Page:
Managing a rental property is a great way to generate revenue and build wealth over time, but it can also be stressful. As a landlord, you’ll be responsible for conducting regular repairs and maintenance, and if you have recurring issues with a tenant (like if they refuse to pay rent or if they heavily damage the property), you may be forced to go through an eviction. Evictions can be costly, time-consuming, and stressful, but there are ways to make the eviction easier on yourself.
Hiring a Property Management Company
If you’re concerned about the possibility of eviction, one of the best things you can do is hire a property management company proactively. The company will work on your behalf to collect rent from tenants, manage disputes, conduct maintenance, and (if necessary) manage evictions. The company will charge you a fee, usually a portion of the revenue generated by the property, but you can practically treat the property as a hands-free investment.
Goals for Managing an Eviction
If you want to manage an eviction successfully, you’ll have a handful of main goals to achieve.
- Avoiding an eviction. Evictions should always be treated as a last resort, rather than a solution to a simple problem. In most cases, you’ll be able to work out a deal with your tenant, or you’ll be able to curb their problematic behavior. If you can avoid resorting to an eviction, you and your tenant will both be better off.
- Remaining legally compliant. Most areas have strict laws regarding evictions, and in some cases, eviction may not be available to you for certain reasons. Because these laws vary by area, it’s impossible to make blanket statements that apply everywhere. Instead, it’s your responsibility to become familiar with eviction laws in your area, specifically.
- Hastening the process. k
Fortunately, there are many strategies that can help you achieve all these goals simultaneously.
Work to Understand Eviction Laws in Your City
If you have a problematic tenant, your first job is to work to understand the laws in your city. Hopefully, you’re already familiar with landlord and tenancy laws in your area, after reading up on them before purchasing rental property. If not, now is the time to do your due diligence.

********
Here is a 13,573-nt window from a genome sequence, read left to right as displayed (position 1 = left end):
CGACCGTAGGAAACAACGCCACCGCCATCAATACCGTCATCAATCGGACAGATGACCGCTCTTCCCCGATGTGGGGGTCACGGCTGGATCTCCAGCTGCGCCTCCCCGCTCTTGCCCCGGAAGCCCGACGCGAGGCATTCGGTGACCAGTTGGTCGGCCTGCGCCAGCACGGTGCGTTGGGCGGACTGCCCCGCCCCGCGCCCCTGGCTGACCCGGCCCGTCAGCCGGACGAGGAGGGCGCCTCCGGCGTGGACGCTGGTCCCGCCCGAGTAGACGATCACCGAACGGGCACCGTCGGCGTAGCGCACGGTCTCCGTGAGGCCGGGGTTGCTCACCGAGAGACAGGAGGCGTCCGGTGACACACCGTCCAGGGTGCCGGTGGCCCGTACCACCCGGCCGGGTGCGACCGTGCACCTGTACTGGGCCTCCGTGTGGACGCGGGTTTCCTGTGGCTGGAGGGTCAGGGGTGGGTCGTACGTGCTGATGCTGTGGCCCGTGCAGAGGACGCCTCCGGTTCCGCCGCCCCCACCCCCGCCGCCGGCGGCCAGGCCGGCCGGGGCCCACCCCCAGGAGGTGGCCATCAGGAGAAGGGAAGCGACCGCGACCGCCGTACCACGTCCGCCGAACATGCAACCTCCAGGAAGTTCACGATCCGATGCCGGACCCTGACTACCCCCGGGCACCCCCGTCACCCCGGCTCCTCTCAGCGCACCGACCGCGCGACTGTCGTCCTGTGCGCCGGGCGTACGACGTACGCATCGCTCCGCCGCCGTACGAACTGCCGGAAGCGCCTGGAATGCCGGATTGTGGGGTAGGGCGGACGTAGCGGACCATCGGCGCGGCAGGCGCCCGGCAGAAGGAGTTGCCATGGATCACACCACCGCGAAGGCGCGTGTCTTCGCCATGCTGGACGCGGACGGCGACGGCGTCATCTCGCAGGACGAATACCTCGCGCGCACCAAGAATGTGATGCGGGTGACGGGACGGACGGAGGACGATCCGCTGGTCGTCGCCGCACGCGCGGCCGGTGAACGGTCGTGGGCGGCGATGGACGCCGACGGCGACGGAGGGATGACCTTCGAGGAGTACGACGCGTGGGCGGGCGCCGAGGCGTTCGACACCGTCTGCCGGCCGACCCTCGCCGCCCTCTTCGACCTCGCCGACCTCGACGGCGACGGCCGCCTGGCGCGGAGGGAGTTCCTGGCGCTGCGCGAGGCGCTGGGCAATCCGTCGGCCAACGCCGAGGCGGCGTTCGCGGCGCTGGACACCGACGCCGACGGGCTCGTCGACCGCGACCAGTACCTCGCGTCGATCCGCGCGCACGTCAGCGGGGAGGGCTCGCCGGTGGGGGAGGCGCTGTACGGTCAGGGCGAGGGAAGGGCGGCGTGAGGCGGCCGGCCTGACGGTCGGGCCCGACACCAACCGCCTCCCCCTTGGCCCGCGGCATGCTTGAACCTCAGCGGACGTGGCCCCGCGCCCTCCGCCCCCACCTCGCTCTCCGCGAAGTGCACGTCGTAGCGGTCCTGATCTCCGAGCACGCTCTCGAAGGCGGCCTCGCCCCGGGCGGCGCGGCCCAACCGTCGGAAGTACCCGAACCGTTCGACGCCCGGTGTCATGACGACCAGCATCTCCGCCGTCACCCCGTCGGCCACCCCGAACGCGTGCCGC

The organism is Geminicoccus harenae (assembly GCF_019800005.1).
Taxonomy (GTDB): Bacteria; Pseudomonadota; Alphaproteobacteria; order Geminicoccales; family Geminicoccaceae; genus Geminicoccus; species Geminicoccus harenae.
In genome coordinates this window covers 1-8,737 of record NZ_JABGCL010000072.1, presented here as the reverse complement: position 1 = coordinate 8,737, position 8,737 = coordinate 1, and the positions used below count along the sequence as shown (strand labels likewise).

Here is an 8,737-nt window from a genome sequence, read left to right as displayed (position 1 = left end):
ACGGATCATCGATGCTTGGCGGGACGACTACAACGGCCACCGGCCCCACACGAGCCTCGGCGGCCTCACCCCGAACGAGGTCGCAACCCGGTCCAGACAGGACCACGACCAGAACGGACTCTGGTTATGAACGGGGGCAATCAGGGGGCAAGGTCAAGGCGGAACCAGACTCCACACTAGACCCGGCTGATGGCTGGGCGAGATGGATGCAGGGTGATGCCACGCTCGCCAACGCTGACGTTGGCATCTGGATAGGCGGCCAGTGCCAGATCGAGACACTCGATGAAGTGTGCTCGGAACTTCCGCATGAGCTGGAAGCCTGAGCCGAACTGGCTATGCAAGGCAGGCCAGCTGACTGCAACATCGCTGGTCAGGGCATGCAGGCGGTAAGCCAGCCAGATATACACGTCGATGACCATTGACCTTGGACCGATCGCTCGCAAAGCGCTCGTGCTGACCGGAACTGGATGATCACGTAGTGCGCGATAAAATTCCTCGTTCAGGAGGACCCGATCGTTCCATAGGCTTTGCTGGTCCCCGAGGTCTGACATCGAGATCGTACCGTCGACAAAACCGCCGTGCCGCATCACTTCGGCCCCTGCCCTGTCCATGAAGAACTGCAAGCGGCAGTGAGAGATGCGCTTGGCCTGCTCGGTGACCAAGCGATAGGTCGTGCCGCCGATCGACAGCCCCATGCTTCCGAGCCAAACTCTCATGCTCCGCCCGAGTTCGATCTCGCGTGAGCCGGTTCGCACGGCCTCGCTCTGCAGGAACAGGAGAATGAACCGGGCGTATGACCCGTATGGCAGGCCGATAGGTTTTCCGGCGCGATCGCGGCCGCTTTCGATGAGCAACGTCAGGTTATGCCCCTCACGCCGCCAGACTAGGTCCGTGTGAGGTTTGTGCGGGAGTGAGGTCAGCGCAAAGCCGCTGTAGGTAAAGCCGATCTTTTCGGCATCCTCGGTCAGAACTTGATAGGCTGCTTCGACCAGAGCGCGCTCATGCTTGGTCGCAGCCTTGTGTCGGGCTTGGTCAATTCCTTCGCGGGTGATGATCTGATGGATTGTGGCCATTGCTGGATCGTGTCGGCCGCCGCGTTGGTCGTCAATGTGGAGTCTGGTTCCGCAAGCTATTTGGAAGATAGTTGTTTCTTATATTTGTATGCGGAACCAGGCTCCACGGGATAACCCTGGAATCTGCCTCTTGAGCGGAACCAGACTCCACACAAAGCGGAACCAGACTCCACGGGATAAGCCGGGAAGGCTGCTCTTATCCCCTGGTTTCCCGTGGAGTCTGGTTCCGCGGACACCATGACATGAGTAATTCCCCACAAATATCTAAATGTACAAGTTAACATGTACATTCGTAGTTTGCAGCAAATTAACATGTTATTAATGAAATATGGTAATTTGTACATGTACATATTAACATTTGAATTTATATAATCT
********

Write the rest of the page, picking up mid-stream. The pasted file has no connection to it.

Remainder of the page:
It’s also a good idea to contact a lawyer. You may feel you have a good understanding of the laws as they’re written, but a lawyer will help you understand the nuances, and guide you through the correct processes to make sure you’re fully compliant.
Work Out a Solution With Your Tenant
There are many ways your tenant could be problematic, but regardless of the circumstances, you should take the time to try and work out a solution.
For example, if your tenant is disruptive to your other tenants, playing loud music late into the night, give them a written warning about the behavior. Notify them that they’ll need to correct it or face consequences.
If your tenant hasn’t paid rent for several months, consider working out a repayment plan with them. Give them the opportunity to pay their back rent, or work out new terms that are more affordable to them. If that fails, consider sending them a written warning about their failure to pay rent consistently.
As you try to work things out with your tenant, make sure you include as much content as possible in writing. This way, if the eviction becomes legally complex, you’ll have a paper trail to show you tried to resolve the situation without eviction.
Send a Notice of Tenancy Termination
Evictions typically follow only after a formal notice of tenancy termination. These notices tend to take one of three main forms, dictated by the circumstances and the laws in your state:
- Pay rent or quit. With this notice, your tenant is given one last chance to pay rent, or else they must move out.
- Cure or quit. With this notice, your tenant is given one last chance to fix a problematic behavior, or correct a lease violation, or else they must move out.
- Unconditional quit. With this notice, the tenant must move out no matter what. Typically, these notices are only allowed if the tenant has repeatedly violated the lease agreement, or if they’ve committed an egregious offense (like destroying part of the property or engaging in dangerous illegal behavior).
If you submit this written notice and the tenant refuses to move out, you can go through with an eviction. If the tenant attempts to mount a defense, it could add weeks, or even months to the process. If the tenant can prove that you’re practicing discrimination, that you’re violating laws in your state, or that you made mistakes during the eviction process, they may lower your chances of a win.